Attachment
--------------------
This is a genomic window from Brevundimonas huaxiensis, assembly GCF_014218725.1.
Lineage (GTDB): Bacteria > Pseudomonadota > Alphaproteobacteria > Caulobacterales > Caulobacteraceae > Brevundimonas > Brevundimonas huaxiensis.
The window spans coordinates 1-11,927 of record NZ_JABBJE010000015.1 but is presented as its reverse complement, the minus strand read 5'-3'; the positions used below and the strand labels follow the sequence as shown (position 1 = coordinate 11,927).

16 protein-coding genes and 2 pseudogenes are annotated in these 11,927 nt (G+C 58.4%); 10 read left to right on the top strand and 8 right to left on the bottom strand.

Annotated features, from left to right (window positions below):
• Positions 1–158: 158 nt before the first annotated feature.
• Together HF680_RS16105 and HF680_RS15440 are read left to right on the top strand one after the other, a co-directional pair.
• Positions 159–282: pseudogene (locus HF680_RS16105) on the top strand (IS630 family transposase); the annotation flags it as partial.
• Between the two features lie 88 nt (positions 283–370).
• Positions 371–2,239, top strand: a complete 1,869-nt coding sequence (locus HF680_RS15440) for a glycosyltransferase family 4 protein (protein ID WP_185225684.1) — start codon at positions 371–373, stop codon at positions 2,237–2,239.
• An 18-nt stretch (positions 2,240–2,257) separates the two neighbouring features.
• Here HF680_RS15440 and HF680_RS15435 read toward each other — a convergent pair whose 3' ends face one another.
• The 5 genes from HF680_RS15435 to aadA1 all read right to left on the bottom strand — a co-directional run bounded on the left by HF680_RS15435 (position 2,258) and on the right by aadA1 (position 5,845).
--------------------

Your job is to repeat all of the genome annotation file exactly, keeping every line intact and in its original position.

This is a genomic window from Brevundimonas huaxiensis, assembly GCF_014218725.1.
Lineage (GTDB): Bacteria > Pseudomonadota > Alphaproteobacteria > Caulobacterales > Caulobacteraceae > Brevundimonas > Brevundimonas huaxiensis.
The window spans coordinates 1-11,927 of record NZ_JABBJE010000015.1 but is presented as its reverse complement, the minus strand read 5'-3'; the positions used below and the strand labels follow the sequence as shown (position 1 = coordinate 11,927).

16 protein-coding genes and 2 pseudogenes are annotated in these 11,927 nt (G+C 58.4%); 10 read left to right on the top strand and 8 right to left on the bottom strand.

Annotated features, from left to right (window positions below):
• Positions 1–158: 158 nt before the first annotated feature.
• Together HF680_RS16105 and HF680_RS15440 are read left to right on the top strand one after the other, a co-directional pair.
• Positions 159–282: pseudogene (locus HF680_RS16105) on the top strand (IS630 family transposase); the annotation flags it as partial.
• Between the two features lie 88 nt (positions 283–370).
• Positions 371–2,239, top strand: a complete 1,869-nt coding sequence (locus HF680_RS15440) for a glycosyltransferase family 4 protein (protein ID WP_185225684.1) — start codon at positions 371–373, stop codon at positions 2,237–2,239.
• An 18-nt stretch (positions 2,240–2,257) separates the two neighbouring features.
• Here HF680_RS15440 and HF680_RS15435 read toward each other — a convergent pair whose 3' ends face one another.
• The 5 genes from HF680_RS15435 to aadA1 all read right to left on the bottom strand — a co-directional run bounded on the left by HF680_RS15435 (position 2,258) and on the right by aadA1 (position 5,845).